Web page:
Raytheon awarded contract for 100 Tomahawk cruise missiles

Not surprisingly after the 14-april massive air raid on Syria, Raytheon has won another contract for Tomahawk cruise missiles. This contract is worth $143,270,000 and exercises an option for 100 full-rate production Lot 15 Tomahawk Block IV all-up-round vertical launch system missiles. Work on this contract is expected to be completed in August 2020.

Raytheon awarded contract for 100 Tomahawk cruise missiles
Firing of a Tomahawk cruise missile (Picture source: US navy)

The Tomahawk Land Attack Missile (TLAM) is a long-range, all-weather, subsonic cruise missile that is primarily used by the United States Navy and Royal Navy in ship and submarine-based land-attack operations.

Introduced by General Dynamics in the 1970s, the Tomahawk missile family consists of a number of subsonic, jet engine-powered missiles designed to attack a variety of surface targets. Although several launch platforms have been deployed or envisaged, only sea (both surface ship and submarine) launched variants are currently in service. Tomahawk has a modular design, allowing a wide variety of warhead, guidance, and range capabilities. The Tomahawk project was originally awarded to Applied Physics Laboratory near Laurel, Maryland by the US Navy. James H. Walker led a team of scientists to design and build this new long-range missile. The original design, updated with advanced technology, is still used today.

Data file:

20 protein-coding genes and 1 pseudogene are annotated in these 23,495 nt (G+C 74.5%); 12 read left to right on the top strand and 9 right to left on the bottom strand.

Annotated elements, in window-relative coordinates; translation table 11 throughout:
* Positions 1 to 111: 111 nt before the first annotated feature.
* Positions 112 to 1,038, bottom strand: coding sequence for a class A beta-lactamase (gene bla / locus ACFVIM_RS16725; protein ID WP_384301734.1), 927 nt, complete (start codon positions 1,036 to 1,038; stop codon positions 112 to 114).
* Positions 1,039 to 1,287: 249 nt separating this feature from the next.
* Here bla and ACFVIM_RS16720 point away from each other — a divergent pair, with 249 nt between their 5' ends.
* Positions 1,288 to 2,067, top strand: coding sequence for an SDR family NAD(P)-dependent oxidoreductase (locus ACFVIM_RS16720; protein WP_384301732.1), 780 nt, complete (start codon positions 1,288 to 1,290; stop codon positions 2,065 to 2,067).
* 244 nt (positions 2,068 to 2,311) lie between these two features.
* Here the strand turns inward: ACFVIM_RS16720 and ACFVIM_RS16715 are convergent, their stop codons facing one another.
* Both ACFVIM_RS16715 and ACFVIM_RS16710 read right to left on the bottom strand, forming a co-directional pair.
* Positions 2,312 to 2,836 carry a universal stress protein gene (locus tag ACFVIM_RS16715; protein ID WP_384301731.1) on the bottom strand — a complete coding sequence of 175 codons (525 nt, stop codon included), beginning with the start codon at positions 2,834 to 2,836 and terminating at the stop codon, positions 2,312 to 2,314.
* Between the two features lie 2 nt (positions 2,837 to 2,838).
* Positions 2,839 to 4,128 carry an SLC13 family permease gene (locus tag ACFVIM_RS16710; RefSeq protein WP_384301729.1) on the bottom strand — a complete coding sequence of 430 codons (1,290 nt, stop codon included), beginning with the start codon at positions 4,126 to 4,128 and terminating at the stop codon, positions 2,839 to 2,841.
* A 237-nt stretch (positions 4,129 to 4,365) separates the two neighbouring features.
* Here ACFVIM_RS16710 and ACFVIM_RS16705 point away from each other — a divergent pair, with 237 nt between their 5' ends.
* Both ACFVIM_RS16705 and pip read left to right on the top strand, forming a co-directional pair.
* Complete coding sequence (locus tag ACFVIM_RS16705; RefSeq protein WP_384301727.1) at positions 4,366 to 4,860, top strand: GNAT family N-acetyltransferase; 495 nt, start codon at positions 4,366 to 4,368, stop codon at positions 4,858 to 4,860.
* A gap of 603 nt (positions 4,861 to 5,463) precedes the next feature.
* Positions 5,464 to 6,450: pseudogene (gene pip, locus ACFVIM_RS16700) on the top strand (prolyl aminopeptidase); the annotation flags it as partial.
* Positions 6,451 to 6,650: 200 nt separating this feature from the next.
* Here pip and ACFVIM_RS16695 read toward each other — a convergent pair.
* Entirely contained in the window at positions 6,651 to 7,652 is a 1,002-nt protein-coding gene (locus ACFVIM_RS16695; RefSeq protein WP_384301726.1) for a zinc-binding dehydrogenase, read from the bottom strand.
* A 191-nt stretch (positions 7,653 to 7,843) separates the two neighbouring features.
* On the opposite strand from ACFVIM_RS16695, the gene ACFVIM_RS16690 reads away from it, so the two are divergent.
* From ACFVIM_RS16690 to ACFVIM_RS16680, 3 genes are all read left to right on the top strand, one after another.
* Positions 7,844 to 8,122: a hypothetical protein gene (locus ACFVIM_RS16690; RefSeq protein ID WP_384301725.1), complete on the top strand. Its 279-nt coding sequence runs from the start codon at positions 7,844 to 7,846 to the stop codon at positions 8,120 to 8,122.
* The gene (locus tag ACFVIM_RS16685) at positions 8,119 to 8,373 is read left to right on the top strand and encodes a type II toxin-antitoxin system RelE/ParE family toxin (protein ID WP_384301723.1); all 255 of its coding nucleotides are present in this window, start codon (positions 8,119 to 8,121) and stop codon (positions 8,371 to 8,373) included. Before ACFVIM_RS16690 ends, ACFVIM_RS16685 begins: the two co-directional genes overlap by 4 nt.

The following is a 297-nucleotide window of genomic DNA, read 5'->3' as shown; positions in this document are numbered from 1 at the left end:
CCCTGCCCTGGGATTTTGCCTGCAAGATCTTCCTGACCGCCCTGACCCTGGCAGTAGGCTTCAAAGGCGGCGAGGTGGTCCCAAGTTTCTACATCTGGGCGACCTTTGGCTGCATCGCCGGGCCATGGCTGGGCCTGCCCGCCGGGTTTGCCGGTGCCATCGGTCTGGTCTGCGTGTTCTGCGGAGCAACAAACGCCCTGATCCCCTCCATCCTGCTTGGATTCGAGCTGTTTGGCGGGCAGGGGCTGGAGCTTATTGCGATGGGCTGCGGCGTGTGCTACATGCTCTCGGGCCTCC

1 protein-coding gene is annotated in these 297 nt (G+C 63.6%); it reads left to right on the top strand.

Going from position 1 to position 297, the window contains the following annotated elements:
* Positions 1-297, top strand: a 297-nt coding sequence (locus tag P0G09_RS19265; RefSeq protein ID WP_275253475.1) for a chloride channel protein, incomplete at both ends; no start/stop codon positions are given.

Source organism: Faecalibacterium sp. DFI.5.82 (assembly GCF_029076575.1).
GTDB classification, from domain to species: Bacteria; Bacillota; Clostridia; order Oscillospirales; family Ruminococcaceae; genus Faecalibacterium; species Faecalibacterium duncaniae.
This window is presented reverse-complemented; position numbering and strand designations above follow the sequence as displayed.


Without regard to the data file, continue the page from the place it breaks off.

In October 2015, Raytheon announced the Tomahawk had demonstrated new capabilities in a test launch, using its onboard camera to take a reconnaissance photo and transmit it to fleet headquarters. It then entered a loitering pattern until given new targeting coordinates to strike.
By January 2016, Los Alamos National Laboratory was working on a project to turn unburned fuel left over when a Tomahawk reaches its target into an additional explosive force. To do this, the missile's JP-10 fuel is turned into a fuel air explosive to combine with oxygen in the air and burn rapidly. The thermobaric explosion of the burning fuel acts, in effect, as an additional warhead and can even be more powerful than the main warhead itself when there is sufficient fuel left in the case of a short-range target.

In 1992-1994, McDonnell Douglas Corporation was the sole supplier of Tomahawk Missiles and produced Block II and Block III Tomahawk missiles and remanufactured many Tomahawks to Block III specifications. In 1994, Hughes outbid McDonnell Douglas Aerospace to become the sole supplier of Tomahawk missiles. It is now manufactured by Raytheon. In 2016, the U.S. Department of Defense purchased 149 Tomahawk Block IV missiles for $202.3 million. As Tomahawks have become routinely part of U.S. foreign military operations, more and more orders have followed, and will keep following.